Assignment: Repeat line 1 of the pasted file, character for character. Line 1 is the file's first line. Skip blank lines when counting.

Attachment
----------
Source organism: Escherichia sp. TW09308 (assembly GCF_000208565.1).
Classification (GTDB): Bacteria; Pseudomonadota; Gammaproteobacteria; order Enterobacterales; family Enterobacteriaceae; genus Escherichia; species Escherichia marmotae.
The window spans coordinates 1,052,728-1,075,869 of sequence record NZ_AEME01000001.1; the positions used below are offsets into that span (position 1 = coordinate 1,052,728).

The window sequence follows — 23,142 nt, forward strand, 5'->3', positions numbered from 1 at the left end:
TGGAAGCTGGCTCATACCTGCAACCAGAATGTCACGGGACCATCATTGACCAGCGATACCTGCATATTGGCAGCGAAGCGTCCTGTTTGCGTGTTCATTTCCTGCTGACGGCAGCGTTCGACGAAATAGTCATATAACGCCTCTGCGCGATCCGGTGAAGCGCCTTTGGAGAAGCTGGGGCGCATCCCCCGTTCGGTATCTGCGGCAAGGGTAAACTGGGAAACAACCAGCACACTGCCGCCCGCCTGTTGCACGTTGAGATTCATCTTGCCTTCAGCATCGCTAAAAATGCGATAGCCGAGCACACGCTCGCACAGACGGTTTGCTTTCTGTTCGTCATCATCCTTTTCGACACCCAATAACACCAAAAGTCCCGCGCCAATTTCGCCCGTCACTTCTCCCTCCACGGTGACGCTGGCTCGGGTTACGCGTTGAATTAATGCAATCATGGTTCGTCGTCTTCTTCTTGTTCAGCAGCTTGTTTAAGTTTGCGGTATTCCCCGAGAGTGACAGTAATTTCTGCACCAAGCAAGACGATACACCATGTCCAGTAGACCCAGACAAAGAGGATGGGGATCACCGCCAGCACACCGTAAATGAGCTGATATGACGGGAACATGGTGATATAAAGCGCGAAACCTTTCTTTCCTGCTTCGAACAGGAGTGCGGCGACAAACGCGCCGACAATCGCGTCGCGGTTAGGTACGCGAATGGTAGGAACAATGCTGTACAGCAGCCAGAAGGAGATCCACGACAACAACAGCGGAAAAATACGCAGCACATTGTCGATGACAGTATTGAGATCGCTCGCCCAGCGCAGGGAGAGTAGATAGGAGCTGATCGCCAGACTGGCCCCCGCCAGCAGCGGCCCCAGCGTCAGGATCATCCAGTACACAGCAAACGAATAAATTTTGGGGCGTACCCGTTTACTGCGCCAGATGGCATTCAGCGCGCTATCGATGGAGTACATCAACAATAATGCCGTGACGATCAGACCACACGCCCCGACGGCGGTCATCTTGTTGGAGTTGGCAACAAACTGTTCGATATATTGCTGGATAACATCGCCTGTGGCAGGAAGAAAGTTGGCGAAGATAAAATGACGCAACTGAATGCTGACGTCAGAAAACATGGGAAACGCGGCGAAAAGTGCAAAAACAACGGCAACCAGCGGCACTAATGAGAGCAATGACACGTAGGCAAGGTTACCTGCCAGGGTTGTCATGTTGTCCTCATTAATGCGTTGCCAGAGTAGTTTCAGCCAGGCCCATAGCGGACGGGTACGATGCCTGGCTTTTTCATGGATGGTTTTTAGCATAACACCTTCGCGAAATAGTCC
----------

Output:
Source organism: Escherichia sp. TW09308 (assembly GCF_000208565.1).